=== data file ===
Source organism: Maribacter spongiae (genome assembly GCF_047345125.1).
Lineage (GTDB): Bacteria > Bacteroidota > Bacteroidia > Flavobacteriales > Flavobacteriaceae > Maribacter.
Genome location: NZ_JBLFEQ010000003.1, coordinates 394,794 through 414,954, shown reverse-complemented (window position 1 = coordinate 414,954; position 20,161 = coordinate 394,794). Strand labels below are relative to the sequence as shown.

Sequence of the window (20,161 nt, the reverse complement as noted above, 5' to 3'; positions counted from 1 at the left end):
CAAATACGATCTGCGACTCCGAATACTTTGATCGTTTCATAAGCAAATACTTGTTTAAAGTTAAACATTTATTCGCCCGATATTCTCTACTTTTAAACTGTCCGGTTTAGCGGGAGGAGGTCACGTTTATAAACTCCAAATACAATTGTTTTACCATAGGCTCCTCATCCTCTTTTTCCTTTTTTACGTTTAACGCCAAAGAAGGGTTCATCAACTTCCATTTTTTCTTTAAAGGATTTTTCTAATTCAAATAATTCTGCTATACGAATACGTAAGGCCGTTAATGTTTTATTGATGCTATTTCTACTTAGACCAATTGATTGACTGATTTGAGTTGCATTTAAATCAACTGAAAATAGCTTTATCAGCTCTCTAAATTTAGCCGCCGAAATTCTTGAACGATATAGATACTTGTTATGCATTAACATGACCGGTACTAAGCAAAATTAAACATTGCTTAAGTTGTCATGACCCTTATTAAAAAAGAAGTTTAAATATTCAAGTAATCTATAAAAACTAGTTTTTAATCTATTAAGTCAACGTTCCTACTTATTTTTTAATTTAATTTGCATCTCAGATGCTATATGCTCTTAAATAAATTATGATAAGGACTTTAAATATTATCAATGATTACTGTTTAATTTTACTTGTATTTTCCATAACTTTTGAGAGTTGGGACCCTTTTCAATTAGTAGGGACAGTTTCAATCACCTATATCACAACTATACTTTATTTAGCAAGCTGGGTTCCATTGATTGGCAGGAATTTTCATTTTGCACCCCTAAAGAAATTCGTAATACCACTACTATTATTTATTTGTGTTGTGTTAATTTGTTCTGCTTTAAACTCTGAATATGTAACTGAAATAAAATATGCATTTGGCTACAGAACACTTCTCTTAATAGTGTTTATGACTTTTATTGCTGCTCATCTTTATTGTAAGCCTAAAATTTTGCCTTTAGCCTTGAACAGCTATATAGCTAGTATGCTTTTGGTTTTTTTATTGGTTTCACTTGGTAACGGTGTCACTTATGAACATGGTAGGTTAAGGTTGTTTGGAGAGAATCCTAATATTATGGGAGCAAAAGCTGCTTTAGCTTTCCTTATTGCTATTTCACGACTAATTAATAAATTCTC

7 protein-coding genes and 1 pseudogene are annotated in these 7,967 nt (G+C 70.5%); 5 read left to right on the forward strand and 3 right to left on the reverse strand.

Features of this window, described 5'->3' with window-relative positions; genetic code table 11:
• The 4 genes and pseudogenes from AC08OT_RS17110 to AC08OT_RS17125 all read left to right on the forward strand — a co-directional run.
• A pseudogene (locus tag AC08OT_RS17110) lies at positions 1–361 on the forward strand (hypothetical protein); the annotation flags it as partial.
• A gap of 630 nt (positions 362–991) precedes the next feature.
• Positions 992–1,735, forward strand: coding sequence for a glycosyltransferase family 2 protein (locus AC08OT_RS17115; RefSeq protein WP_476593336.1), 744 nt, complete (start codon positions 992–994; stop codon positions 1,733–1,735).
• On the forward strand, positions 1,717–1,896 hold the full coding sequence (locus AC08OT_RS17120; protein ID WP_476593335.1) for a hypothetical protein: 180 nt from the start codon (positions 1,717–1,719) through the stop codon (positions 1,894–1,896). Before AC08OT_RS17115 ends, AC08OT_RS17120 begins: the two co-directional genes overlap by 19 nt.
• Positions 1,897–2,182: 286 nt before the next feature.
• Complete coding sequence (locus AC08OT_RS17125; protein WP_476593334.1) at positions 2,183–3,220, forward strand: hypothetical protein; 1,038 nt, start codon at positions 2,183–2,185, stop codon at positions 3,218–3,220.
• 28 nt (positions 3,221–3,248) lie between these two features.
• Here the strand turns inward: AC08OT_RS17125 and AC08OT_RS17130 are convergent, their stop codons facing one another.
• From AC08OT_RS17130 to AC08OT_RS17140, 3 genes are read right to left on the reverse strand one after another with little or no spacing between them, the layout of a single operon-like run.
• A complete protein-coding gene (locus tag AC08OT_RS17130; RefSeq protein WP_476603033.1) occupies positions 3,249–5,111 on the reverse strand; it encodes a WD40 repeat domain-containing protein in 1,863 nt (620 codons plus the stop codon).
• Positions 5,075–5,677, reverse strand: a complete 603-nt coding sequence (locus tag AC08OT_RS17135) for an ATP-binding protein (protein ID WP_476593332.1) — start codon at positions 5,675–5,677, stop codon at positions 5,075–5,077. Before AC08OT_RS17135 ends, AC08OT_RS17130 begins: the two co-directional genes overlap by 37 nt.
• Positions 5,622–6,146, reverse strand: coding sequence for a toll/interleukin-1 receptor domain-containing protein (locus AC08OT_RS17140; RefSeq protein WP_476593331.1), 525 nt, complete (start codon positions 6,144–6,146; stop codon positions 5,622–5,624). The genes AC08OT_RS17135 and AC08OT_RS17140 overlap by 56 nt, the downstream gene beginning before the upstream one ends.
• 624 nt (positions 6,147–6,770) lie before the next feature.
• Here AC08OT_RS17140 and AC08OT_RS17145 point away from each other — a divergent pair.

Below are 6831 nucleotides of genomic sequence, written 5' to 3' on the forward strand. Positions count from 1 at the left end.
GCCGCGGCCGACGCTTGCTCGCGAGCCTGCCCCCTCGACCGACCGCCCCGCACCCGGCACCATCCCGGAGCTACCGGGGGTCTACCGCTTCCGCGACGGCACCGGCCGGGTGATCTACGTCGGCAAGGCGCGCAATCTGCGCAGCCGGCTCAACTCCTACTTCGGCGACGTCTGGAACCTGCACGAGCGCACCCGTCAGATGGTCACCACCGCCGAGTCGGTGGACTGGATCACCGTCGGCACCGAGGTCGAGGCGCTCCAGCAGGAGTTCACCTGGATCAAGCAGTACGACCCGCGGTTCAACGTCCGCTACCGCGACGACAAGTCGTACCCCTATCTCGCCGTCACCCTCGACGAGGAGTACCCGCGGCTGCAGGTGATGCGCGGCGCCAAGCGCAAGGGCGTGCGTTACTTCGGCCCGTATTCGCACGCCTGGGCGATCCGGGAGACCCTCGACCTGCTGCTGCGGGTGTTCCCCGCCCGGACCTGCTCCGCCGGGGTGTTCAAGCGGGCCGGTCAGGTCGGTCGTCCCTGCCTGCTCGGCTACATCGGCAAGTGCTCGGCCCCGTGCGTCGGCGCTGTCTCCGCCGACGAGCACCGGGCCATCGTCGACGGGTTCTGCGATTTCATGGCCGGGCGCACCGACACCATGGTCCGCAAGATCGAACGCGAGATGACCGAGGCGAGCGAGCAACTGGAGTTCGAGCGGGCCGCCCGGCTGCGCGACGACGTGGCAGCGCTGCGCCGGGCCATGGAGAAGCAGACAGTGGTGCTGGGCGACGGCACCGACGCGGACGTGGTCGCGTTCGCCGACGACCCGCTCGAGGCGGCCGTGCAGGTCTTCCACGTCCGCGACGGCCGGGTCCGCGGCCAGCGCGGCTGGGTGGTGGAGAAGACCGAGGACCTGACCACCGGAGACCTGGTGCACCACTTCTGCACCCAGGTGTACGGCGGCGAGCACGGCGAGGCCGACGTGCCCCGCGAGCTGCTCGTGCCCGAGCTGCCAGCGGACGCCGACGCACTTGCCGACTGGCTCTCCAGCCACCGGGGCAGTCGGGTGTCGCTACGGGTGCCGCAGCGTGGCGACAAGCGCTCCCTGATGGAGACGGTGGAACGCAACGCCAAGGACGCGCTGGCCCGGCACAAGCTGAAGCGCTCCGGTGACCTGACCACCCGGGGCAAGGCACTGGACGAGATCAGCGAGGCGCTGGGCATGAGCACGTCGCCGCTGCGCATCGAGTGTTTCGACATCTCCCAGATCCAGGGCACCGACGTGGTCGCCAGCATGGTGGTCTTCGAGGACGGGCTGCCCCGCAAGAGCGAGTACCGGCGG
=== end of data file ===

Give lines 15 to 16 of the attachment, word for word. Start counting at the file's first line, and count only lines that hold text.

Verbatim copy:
• 28 nt (positions 3,221–3,248) lie between these two features.
• Here the strand turns inward: AC08OT_RS17125 and AC08OT_RS17130 are convergent, their stop codons facing one another.